Critic’s Picks: January

Assistant book editor Jason Kehe reviews his four must-reads of the month—his favorite L.A. release, one pick from the wide-open West, another from our friends back East, and a recommendation for more adventurous readers


The Spy Who Jumped Off the Screen
Thomas Caplan
(Viking, 384 pages, $27)

Yes, it says “With an Introduction by President Bill Clinton” on the terrifically designed, Old Hollywood-style cover. Clinton and Caplan met at Georgetown and have been close ever since. You can trust the former president when he tells you to read this diverting spy thriller, which stars Bond-Bourne love child Ty Hunter. He’s a triple hyphenate—actor-soldier-spy—and he’ll need all three of those personas. Some will dismiss the WMD plot as old hat, but there’s really nothing more menacing than the threat of nuclear annihilation. You’ll believe Caplan’s well-constructed, globe-trotting story—and that his hero has the goods to save the day.



Hannibal and Me: What History’s Greatest Military Strategist Can Teach Us About Success and Failure
Andreas Kluth
(Riverhead, 298 pages, $27)

No, for the 40th time, no—it’s not Hannibal as in Lecter. Didn’t you take European history in the 10th grade? This is the guy who stampeded through Rome on elephants some 2,200 years ago. His story—of spectacular success and just as spectacular failure—guides Kluth’s study of what it takes to conquer life and die happy. Hannibal’s just the beginning. Kluth, the West Coast correspondent for The Economist, mines a veritable who’s who of history’s winners and losers for life lessons, from Einstein to Steve Jobs, Cleopatra to Eleanor Roosevelt. Booksellers will have an interesting time shelving this one. What is it? Memoir? Bio? Self-help? Pop psych? Here’s a better question: Who cares? It’s fascinating.



Hope: A Tragedy
Shalom Auslander
(Riverhead, 292 pages, $27)

This is one of those books you’ll enjoy gabbing about more than reading. That’s because its premise is just so endlessly amusing—and sort of weird. Solomon Kugel and his New York family need a change, so they light out for an old farmhouse in the burbs. One night Kugel hears a tap-tap-tapping in the attic. When he goes to investigate, he discovers it’s a person. Guess who? It’s none other than Anne Frank. Yes, as in “The Diary of.” She’s still alive—and she smells awful. What follows is an absurd, irreverent, potentially deep, increasingly maddening meditation on past and future told through the eyes of an impotent man and a now disillusioned, cantankerous old woman. It all means something, surely. But you never quite get over the Anne Frank joke long enough to pay much attention to anything else.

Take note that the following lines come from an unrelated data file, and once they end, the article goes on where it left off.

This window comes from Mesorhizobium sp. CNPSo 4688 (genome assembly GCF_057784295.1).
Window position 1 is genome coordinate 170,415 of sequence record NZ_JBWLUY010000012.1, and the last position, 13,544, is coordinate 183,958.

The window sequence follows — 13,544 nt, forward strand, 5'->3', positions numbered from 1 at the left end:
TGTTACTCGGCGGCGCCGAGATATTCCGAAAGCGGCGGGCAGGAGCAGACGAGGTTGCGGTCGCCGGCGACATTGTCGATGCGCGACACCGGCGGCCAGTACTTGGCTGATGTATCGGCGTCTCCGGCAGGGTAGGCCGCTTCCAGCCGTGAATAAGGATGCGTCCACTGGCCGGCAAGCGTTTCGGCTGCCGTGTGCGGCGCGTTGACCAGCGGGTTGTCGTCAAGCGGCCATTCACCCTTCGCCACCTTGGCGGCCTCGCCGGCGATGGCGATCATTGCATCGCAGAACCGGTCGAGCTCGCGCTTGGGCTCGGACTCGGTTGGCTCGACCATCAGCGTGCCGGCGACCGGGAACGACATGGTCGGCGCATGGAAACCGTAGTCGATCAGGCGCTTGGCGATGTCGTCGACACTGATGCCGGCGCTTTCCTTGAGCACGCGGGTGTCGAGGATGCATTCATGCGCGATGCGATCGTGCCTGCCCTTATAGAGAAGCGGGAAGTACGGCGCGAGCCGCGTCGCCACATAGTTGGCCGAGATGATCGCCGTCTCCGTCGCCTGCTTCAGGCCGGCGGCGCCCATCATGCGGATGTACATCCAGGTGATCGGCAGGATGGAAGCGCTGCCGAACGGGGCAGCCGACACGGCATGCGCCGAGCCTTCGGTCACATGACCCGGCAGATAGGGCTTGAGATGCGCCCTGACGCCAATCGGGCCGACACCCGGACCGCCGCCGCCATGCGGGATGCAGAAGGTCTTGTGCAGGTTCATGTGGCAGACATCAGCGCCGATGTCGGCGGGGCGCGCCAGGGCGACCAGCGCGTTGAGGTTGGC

Baby Geisha
Trinie Dalton
(Two Dollar Radio, 144 pages, $16)

The irony is that this “collection of thirteen sexually-charged stories” is at its best when the sex isn’t so obviously charged. “Pura Vida,” about an emotionally unavailable journalist on assignment to cover a sloth clinic in Costa Rica, is a standout, its final moment between woman and sloth arriving with breathtaking lightness, like the first flower of spring. Other memorable outings include trips to the Missouri Ozarks (“Wet Look”), the Alps (“Shrub of Emotion”), and the Painted Desert (“Baby Geisha”), with men and women on the verge of, but never quite reaching, psycho-sexual breakthroughs. Drugs show up a lot. As with most things, this stuff’s not for everyone. But it can’t hurt to try. You might be surprised.